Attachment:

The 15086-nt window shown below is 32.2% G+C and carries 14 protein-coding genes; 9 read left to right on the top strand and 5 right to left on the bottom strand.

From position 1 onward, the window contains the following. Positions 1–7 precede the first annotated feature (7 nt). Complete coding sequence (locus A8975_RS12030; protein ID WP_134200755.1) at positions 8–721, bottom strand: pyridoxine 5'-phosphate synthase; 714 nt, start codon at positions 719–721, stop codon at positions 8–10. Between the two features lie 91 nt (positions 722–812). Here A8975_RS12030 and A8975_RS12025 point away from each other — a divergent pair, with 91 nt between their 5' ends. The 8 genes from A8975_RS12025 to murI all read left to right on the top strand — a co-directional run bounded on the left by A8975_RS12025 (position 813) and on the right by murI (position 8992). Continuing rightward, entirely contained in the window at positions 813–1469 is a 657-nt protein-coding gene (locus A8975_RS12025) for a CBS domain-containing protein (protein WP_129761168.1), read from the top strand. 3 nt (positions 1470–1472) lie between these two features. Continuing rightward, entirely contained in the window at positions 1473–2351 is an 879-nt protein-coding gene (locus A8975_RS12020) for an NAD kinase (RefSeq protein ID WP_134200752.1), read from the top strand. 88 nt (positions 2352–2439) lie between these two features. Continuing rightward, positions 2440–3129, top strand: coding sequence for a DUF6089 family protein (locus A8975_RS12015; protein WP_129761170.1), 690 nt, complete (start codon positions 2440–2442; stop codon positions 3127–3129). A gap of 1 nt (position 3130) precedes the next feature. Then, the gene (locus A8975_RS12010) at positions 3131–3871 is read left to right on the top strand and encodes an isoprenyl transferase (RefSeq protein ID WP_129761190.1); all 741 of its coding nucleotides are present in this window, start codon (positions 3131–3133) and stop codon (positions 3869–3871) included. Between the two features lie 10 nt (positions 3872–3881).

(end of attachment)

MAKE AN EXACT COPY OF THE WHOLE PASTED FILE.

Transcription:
The 15086-nt window shown below is 32.2% G+C and carries 14 protein-coding genes; 9 read left to right on the top strand and 5 right to left on the bottom strand.

From position 1 onward, the window contains the following. Positions 1–7 precede the first annotated feature (7 nt). Complete coding sequence (locus A8975_RS12030; protein ID WP_134200755.1) at positions 8–721, bottom strand: pyridoxine 5'-phosphate synthase; 714 nt, start codon at positions 719–721, stop codon at positions 8–10. Between the two features lie 91 nt (positions 722–812). Here A8975_RS12030 and A8975_RS12025 point away from each other — a divergent pair, with 91 nt between their 5' ends. The 8 genes from A8975_RS12025 to murI all read left to right on the top strand — a co-directional run bounded on the left by A8975_RS12025 (position 813) and on the right by murI (position 8992). Continuing rightward, entirely contained in the window at positions 813–1469 is a 657-nt protein-coding gene (locus A8975_RS12025) for a CBS domain-containing protein (protein WP_129761168.1), read from the top strand. 3 nt (positions 1470–1472) lie between these two features. Continuing rightward, entirely contained in the window at positions 1473–2351 is an 879-nt protein-coding gene (locus A8975_RS12020) for an NAD kinase (RefSeq protein ID WP_134200752.1), read from the top strand. 88 nt (positions 2352–2439) lie between these two features. Continuing rightward, positions 2440–3129, top strand: coding sequence for a DUF6089 family protein (locus A8975_RS12015; protein WP_129761170.1), 690 nt, complete (start codon positions 2440–2442; stop codon positions 3127–3129). A gap of 1 nt (position 3130) precedes the next feature. Then, the gene (locus A8975_RS12010) at positions 3131–3871 is read left to right on the top strand and encodes an isoprenyl transferase (RefSeq protein ID WP_129761190.1); all 741 of its coding nucleotides are present in this window, start codon (positions 3131–3133) and stop codon (positions 3869–3871) included. Between the two features lie 10 nt (positions 3872–3881).